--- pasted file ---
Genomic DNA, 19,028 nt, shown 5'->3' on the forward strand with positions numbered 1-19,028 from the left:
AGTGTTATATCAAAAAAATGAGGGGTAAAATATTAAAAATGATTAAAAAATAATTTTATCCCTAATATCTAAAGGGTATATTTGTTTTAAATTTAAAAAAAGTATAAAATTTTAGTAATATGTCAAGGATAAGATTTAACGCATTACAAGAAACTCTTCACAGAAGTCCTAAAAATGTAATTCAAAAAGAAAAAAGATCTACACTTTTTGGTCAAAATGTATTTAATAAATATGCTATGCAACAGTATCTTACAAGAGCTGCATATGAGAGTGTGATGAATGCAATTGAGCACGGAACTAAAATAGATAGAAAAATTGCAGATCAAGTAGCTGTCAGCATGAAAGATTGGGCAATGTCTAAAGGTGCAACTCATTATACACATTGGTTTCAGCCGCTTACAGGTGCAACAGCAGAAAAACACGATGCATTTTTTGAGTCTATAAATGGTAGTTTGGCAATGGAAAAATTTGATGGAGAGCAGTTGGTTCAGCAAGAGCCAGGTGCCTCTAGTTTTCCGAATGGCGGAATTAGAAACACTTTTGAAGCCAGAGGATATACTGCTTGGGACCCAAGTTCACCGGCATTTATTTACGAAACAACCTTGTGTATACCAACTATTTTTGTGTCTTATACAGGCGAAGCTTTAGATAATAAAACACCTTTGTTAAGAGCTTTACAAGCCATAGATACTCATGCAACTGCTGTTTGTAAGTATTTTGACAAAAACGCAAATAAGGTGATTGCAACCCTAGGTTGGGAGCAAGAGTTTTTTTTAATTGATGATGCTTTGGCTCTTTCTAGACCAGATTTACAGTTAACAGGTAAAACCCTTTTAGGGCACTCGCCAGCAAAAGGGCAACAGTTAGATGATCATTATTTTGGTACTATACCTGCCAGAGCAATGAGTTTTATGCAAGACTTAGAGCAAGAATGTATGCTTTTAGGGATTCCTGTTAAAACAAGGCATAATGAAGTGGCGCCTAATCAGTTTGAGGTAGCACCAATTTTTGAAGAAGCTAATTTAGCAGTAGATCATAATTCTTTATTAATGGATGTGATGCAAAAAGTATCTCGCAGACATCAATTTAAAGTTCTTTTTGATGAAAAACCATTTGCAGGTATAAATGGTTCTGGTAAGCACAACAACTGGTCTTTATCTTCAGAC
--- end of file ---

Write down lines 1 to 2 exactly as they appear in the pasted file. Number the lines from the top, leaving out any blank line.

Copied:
Genomic DNA, 19,028 nt, shown 5'->3' on the forward strand with positions numbered 1-19,028 from the left:
AGTGTTATATCAAAAAAATGAGGGGTAAAATATTAAAAATGATTAAAAAATAATTTTATCCCTAATATCTAAAGGGTATATTTGTTTTAAATTTAAAAAAAGTATAAAATTTTAGTAATATGTCAAGGATAAGATTTAACGCATTACAAGAAACTCTTCACAGAAGTCCTAAAAATGTAATTCAAAAAGAAAAAAGATCTACACTTTTTGGTCAAAATGTATTTAATAAATATGCTATGCAACAGTATCTTACAAGAGCTGCATATGAGAGTGTGATGAATGCAATTGAGCACGGAACTAAAATAGATAGAAAAATTGCAGATCAAGTAGCTGTCAGCATGAAAGATTGGGCAATGTCTAAAGGTGCAACTCATTATACACATTGGTTTCAGCCGCTTACAGGTGCAACAGCAGAAAAACACGATGCATTTTTTGAGTCTATAAATGGTAGTTTGGCAATGGAAAAATTTGATGGAGAGCAGTTGGTTCAGCAAGAGCCAGGTGCCTCTAGTTTTCCGAATGGCGGAATTAGAAACACTTTTGAAGCCAGAGGATATACTGCTTGGGACCCAAGTTCACCGGCATTTATTTACGAAACAACCTTGTGTATACCAACTATTTTTGTGTCTTATACAGGCGAAGCTTTAGATAATAAAACACCTTTGTTAAGAGCTTTACAAGCCATAGATACTCATGCAACTGCTGTTTGTAAGTATTTTGACAAAAACGCAAATAAGGTGATTGCAACCCTAGGTTGGGAGCAAGAGTTTTTTTTAATTGATGATGCTTTGGCTCTTTCTAGACCAGATTTACAGTTAACAGGTAAAACCCTTTTAGGGCACTCGCCAGCAAAAGGGCAACAGTTAGATGATCATTATTTTGGTACTATACCTGCCAGAGCAATGAGTTTTATGCAAGACTTAGAGCAAGAATGTATGCTTTTAGGGATTCCTGTTAAAACAAGGCATAATGAAGTGGCGCCTAATCAGTTTGAGGTAGCACCAATTTTTGAAGAAGCTAATTTAGCAGTAGATCATAATTCTTTATTAATGGATGTGATGCAAAAAGTATCTCGCAGACATCAATTTAAAGTTCTTTTTGATGAAAAACCATTTGCAGGTATAAATGGTTCTGGTAAGCACAACAACTGGTCTTTATCTTCAGAC